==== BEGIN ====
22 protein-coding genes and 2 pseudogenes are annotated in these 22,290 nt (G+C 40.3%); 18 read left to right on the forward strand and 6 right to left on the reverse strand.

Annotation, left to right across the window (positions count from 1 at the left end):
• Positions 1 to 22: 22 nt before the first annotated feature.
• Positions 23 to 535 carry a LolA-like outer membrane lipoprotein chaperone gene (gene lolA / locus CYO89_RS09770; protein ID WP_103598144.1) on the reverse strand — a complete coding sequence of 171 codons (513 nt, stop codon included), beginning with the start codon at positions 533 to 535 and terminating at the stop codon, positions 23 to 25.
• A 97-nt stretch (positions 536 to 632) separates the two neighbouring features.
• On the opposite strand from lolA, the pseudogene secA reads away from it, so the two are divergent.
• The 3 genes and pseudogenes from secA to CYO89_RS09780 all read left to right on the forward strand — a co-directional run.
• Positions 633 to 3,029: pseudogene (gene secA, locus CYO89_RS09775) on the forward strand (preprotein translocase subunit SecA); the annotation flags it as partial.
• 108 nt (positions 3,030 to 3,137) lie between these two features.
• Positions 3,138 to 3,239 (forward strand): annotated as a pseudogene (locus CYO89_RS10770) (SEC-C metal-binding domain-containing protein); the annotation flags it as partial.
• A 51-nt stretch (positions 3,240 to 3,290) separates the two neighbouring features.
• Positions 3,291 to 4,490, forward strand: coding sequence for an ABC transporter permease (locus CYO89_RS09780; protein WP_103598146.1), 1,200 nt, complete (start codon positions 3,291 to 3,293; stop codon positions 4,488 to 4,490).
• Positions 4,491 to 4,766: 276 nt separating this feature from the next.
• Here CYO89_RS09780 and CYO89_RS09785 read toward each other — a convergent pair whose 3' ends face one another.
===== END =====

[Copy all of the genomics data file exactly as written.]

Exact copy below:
22 protein-coding genes and 2 pseudogenes are annotated in these 22,290 nt (G+C 40.3%); 18 read left to right on the forward strand and 6 right to left on the reverse strand.

Annotation, left to right across the window (positions count from 1 at the left end):
• Positions 1 to 22: 22 nt before the first annotated feature.
• Positions 23 to 535 carry a LolA-like outer membrane lipoprotein chaperone gene (gene lolA / locus CYO89_RS09770; protein ID WP_103598144.1) on the reverse strand — a complete coding sequence of 171 codons (513 nt, stop codon included), beginning with the start codon at positions 533 to 535 and terminating at the stop codon, positions 23 to 25.
• A 97-nt stretch (positions 536 to 632) separates the two neighbouring features.
• On the opposite strand from lolA, the pseudogene secA reads away from it, so the two are divergent.
• The 3 genes and pseudogenes from secA to CYO89_RS09780 all read left to right on the forward strand — a co-directional run.
• Positions 633 to 3,029: pseudogene (gene secA, locus CYO89_RS09775) on the forward strand (preprotein translocase subunit SecA); the annotation flags it as partial.
• 108 nt (positions 3,030 to 3,137) lie between these two features.
• Positions 3,138 to 3,239 (forward strand): annotated as a pseudogene (locus CYO89_RS10770) (SEC-C metal-binding domain-containing protein); the annotation flags it as partial.
• A 51-nt stretch (positions 3,240 to 3,290) separates the two neighbouring features.
• Positions 3,291 to 4,490, forward strand: coding sequence for an ABC transporter permease (locus CYO89_RS09780; protein WP_103598146.1), 1,200 nt, complete (start codon positions 3,291 to 3,293; stop codon positions 4,488 to 4,490).
• Positions 4,491 to 4,766: 276 nt separating this feature from the next.
• Here CYO89_RS09780 and CYO89_RS09785 read toward each other — a convergent pair whose 3' ends face one another.